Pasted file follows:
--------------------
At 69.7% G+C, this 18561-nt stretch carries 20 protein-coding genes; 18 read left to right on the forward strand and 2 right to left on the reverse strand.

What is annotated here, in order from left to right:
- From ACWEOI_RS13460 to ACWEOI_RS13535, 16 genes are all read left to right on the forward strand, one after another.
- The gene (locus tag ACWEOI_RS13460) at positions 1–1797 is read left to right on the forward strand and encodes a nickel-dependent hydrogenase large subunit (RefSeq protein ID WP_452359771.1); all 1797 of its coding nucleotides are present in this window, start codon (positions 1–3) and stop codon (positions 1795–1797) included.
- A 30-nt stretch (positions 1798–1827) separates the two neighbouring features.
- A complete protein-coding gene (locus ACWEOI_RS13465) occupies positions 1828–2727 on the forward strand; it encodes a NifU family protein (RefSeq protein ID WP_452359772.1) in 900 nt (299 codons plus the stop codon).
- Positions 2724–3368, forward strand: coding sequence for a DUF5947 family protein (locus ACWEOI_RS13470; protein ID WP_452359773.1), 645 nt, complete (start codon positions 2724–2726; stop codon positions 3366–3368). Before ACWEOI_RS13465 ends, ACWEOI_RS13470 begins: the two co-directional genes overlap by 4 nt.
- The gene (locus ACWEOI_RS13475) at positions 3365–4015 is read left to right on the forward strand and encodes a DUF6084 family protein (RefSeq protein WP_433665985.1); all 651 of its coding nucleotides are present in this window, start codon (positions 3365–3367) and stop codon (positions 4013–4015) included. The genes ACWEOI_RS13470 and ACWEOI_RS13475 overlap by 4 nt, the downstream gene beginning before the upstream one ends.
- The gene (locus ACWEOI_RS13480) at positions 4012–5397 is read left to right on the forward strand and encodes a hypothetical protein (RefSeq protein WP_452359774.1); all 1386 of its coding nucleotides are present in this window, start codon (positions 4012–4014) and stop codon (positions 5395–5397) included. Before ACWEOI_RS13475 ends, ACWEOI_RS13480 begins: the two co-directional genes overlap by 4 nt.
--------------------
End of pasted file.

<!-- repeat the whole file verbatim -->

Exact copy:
At 69.7% G+C, this 18561-nt stretch carries 20 protein-coding genes; 18 read left to right on the forward strand and 2 right to left on the reverse strand.

What is annotated here, in order from left to right:
- From ACWEOI_RS13460 to ACWEOI_RS13535, 16 genes are all read left to right on the forward strand, one after another.
- The gene (locus tag ACWEOI_RS13460) at positions 1–1797 is read left to right on the forward strand and encodes a nickel-dependent hydrogenase large subunit (RefSeq protein ID WP_452359771.1); all 1797 of its coding nucleotides are present in this window, start codon (positions 1–3) and stop codon (positions 1795–1797) included.
- A 30-nt stretch (positions 1798–1827) separates the two neighbouring features.
- A complete protein-coding gene (locus ACWEOI_RS13465) occupies positions 1828–2727 on the forward strand; it encodes a NifU family protein (RefSeq protein ID WP_452359772.1) in 900 nt (299 codons plus the stop codon).
- Positions 2724–3368, forward strand: coding sequence for a DUF5947 family protein (locus ACWEOI_RS13470; protein ID WP_452359773.1), 645 nt, complete (start codon positions 2724–2726; stop codon positions 3366–3368). Before ACWEOI_RS13465 ends, ACWEOI_RS13470 begins: the two co-directional genes overlap by 4 nt.
- The gene (locus ACWEOI_RS13475) at positions 3365–4015 is read left to right on the forward strand and encodes a DUF6084 family protein (RefSeq protein WP_433665985.1); all 651 of its coding nucleotides are present in this window, start codon (positions 3365–3367) and stop codon (positions 4013–4015) included. The genes ACWEOI_RS13470 and ACWEOI_RS13475 overlap by 4 nt, the downstream gene beginning before the upstream one ends.
- The gene (locus ACWEOI_RS13480) at positions 4012–5397 is read left to right on the forward strand and encodes a hypothetical protein (RefSeq protein WP_452359774.1); all 1386 of its coding nucleotides are present in this window, start codon (positions 4012–4014) and stop codon (positions 5395–5397) included. Before ACWEOI_RS13475 ends, ACWEOI_RS13480 begins: the two co-directional genes overlap by 4 nt.